Lack of a cost conscious culture has allowed those in govt to believe they can spend the state’s money as they like
- Interview Tankamani Sharma
Apr 16, 2018-The Auditor General’s annual report presented to President Bidya Devi Bhandari on Thursday has only reinforced what preliminary audits of financial transactions indicated—most federal units are far from compliant to standard accounting practices. And these discrepancies in book keeping, it seems, are not confined to the local levels, pointing to a serious lack of financial accountabiilty country-wide. Mukul Humagain and Prithvi Man Shrestha talked to Auditor General Tankamani Sharma about the reasons behind this recurring financial indiscipline.
The 55th Annual Report released by the Office of Auditor General (OAG) has exposed financial indiscipline at various levels of government. In your extensive experience, what particular discrepancies do you think deserve particular attention?
In our annual report, we have discovered several issues of particular note. The rules and regulations that all government offices, state-owned organisations, boards, councils, and committees have to follow when conducting financial transactions have not been adhered to. For example, there has been a lack of documents showing financial transactions, incorrect calculations, payment without receipts, spending above budgetary limit, issuing frequent advances, non-freezing of budget, differences between banking transactions and accounts kept, and failure to ensure proper billing of income and expenditures. Out of the 45,664 items that the OAG has looked into, the government agencies has to recover funds amounting to RS17.26 billion from 17,609 items. There are 26,510 cases amounting to Rs77.56 billion where rules and regulations were not followed in the last fiscal year.
What do these increases in discrepancies indicate?
The government’s budget for the fiscal year 2016/17 was Rs1,048 billion. Of this amount, only about Rs800 billion was spent. And even in the amount that has been spent, due procedure has not been followed and there have been several incidents of embezzlement which has taken a toll on development. There is a problem with the whole cycle of public expenditure in Nepal. There are issues with the planning and distribution of the budget, sending budget to the lower levels, project selection and contractual arrangements, the monitoring and evaluation of these projects, and in the auditing process.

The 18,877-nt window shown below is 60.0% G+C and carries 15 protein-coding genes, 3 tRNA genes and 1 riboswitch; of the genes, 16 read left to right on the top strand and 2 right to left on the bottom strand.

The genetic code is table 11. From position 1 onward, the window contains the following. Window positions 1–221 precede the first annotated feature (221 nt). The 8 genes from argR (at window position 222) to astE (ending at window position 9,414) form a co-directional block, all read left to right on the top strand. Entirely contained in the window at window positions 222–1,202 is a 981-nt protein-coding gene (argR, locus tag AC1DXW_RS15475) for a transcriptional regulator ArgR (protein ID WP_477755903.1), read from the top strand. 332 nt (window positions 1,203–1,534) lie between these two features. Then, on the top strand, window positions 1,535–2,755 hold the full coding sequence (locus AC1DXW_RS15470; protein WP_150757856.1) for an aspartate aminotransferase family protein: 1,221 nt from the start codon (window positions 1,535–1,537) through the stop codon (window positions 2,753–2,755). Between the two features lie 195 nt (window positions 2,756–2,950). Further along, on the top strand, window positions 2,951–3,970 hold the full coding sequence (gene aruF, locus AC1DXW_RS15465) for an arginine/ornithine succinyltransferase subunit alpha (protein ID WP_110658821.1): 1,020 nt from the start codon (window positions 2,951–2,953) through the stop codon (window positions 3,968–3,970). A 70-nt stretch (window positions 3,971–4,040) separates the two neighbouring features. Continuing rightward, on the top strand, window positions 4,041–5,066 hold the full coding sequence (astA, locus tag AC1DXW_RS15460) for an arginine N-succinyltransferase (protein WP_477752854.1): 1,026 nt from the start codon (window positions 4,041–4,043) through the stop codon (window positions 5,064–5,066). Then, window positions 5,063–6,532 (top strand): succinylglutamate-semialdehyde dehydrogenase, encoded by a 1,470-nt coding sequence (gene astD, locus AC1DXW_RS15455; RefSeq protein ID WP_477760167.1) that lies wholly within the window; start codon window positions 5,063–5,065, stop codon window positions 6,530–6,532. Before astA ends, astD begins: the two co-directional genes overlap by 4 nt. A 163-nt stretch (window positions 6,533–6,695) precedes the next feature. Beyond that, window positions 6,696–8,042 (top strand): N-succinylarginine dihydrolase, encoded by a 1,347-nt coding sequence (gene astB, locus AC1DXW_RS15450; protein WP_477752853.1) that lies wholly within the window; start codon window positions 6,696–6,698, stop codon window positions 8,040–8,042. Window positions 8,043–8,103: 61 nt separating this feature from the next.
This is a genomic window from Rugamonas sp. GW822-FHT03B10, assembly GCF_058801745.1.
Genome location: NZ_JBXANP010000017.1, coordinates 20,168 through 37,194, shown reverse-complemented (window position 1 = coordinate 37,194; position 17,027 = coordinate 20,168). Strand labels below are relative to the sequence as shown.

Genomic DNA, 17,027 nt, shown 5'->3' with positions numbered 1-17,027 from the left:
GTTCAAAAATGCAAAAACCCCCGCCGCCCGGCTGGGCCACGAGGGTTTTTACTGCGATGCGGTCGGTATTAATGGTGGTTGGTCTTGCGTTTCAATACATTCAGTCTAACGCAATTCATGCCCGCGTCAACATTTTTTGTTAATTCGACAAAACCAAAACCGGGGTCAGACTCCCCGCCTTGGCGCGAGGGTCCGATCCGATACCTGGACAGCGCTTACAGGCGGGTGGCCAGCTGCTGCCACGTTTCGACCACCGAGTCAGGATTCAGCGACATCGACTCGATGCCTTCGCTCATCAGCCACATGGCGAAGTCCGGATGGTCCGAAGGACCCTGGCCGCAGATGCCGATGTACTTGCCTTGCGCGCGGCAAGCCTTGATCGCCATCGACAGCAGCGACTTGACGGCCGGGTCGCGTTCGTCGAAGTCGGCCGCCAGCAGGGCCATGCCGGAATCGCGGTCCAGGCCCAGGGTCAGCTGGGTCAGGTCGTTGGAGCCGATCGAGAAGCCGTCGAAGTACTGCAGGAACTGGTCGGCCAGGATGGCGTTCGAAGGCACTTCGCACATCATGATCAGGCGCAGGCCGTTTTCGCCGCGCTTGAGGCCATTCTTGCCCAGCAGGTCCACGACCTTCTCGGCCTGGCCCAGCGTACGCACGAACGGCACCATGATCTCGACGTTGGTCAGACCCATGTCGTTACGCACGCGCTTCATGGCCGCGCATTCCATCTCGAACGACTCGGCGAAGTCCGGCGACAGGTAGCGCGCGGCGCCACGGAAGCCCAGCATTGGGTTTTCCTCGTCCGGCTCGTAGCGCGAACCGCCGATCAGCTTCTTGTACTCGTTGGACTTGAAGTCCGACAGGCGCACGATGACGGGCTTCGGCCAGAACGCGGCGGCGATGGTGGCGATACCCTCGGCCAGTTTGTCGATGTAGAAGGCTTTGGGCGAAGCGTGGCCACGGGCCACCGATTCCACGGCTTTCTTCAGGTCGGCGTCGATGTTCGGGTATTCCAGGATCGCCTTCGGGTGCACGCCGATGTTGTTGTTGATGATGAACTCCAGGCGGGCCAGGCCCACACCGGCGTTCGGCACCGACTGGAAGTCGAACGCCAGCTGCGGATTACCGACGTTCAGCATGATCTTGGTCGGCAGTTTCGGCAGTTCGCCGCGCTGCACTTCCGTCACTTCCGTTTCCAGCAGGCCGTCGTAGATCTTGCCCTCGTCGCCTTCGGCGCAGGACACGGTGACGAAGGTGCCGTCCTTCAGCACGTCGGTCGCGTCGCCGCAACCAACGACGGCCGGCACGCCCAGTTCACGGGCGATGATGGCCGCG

I do not believe that these problems are occurring because of a lack of understanding of legislation or financial practices on the part of those who are in government; the principles of budgeting, financing and accounting have been firmly established. The only thing that is missing is a functional information and management system of these principles. The establishment of these systems is essential if we are to implement the principles of financing that we are already well-versed in.
One recurrent problem in Nepal is the bunching up of capital expenditure towards the last days of the fiscal year, resulting in the construction of substandard capital projects which only pushes up recurrent expenditure, in operations and maintenance costs, in the future. These problems have been clearly shown in this year’s report too.
I asked the heads of the ministries and those involved in specific projects and programmes to meet with me and give an account of why they were unable to utilise available funds in an effective and efficient manner. About a week to ten days were spent in meetings with line ministries and other concerned stakeholders. They were told that auditing is taking place on their work over the period of a year and that they are ultimately responsible for what appears during the auditing process. I told them that they should either offer a valid defence for their work, and we can excuse their performance and move forward, or they should accept their shortfalls, clear the books and move forward towards implementation of projects. In this entire process, these line ministries have to try much harder.
Does the frequent change in government play a part in this lack of improvement in such messy practices?
Yes, it does. That is why I have introduced a system whereby, if the implementation of a project stretches out over a long period of time, a log has been included in the annual report detailing who was in-charge of the ministries for the functions that took place under the particular ministry. But, frequent transfer of secretaries has a negative impact on maintaining financial discipline. Such transfers have taken place due to frequent changes in government. This leads to a new form of management and a new process that is followed. Furthermore, those who assume these positions following a change in government also have to learn about the position and the responsibilities associated with it, as well as the working modality. And this takes valuable time.
While the things I mentioned above are all to blame, the main culprit here is the fact that there is no systematic process that is followed. Those in top positions have to be well-versed in financial administration and have to maintain control within their ministries. There should be monitoring, supervision, identification of complications and subsequent corrections. This has been continuously lacking.
We have also established a Treasury Single Account (TSA) through which the government transacts all its receipts and payments but the TSA has no means of pre-auditing those cheques that they receive from officials or ministries. So they have no means of looking at whether they fall within the budget or not.